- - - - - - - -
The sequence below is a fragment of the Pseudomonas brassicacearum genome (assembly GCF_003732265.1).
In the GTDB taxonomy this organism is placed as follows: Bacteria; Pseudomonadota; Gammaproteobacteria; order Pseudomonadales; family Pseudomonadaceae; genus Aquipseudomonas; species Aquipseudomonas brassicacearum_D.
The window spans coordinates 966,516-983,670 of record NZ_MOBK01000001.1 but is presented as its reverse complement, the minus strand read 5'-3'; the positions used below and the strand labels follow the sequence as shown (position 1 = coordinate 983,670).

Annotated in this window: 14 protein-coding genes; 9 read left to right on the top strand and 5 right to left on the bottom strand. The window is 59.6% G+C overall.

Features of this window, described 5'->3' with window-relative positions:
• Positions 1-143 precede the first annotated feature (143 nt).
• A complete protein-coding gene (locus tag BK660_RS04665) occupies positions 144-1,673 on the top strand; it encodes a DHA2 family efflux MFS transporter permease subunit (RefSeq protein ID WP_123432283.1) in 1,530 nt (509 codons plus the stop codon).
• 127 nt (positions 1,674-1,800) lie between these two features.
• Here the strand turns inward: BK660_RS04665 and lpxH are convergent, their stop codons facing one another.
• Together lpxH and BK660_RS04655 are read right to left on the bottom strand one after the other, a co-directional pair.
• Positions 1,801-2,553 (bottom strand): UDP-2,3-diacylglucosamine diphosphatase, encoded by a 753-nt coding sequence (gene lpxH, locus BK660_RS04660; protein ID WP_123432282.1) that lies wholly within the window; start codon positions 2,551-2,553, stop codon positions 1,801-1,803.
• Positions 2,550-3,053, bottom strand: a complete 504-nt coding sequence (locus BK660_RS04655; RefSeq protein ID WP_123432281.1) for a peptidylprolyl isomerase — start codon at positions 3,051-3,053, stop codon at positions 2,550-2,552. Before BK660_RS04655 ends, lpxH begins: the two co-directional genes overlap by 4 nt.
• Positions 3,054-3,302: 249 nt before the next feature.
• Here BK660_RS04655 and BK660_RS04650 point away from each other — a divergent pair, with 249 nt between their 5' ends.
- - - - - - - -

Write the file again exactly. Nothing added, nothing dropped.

The sequence below is a fragment of the Pseudomonas brassicacearum genome (assembly GCF_003732265.1).
In the GTDB taxonomy this organism is placed as follows: Bacteria; Pseudomonadota; Gammaproteobacteria; order Pseudomonadales; family Pseudomonadaceae; genus Aquipseudomonas; species Aquipseudomonas brassicacearum_D.
The window spans coordinates 966,516-983,670 of record NZ_MOBK01000001.1 but is presented as its reverse complement, the minus strand read 5'-3'; the positions used below and the strand labels follow the sequence as shown (position 1 = coordinate 983,670).

Annotated in this window: 14 protein-coding genes; 9 read left to right on the top strand and 5 right to left on the bottom strand. The window is 59.6% G+C overall.

Features of this window, described 5'->3' with window-relative positions:
• Positions 1-143 precede the first annotated feature (143 nt).
• A complete protein-coding gene (locus tag BK660_RS04665) occupies positions 144-1,673 on the top strand; it encodes a DHA2 family efflux MFS transporter permease subunit (RefSeq protein ID WP_123432283.1) in 1,530 nt (509 codons plus the stop codon).
• 127 nt (positions 1,674-1,800) lie between these two features.
• Here the strand turns inward: BK660_RS04665 and lpxH are convergent, their stop codons facing one another.
• Together lpxH and BK660_RS04655 are read right to left on the bottom strand one after the other, a co-directional pair.
• Positions 1,801-2,553 (bottom strand): UDP-2,3-diacylglucosamine diphosphatase, encoded by a 753-nt coding sequence (gene lpxH, locus BK660_RS04660; protein ID WP_123432282.1) that lies wholly within the window; start codon positions 2,551-2,553, stop codon positions 1,801-1,803.
• Positions 2,550-3,053, bottom strand: a complete 504-nt coding sequence (locus BK660_RS04655; RefSeq protein ID WP_123432281.1) for a peptidylprolyl isomerase — start codon at positions 3,051-3,053, stop codon at positions 2,550-2,552. Before BK660_RS04655 ends, lpxH begins: the two co-directional genes overlap by 4 nt.
• Positions 3,054-3,302: 249 nt before the next feature.
• Here BK660_RS04655 and BK660_RS04650 point away from each other — a divergent pair, with 249 nt between their 5' ends.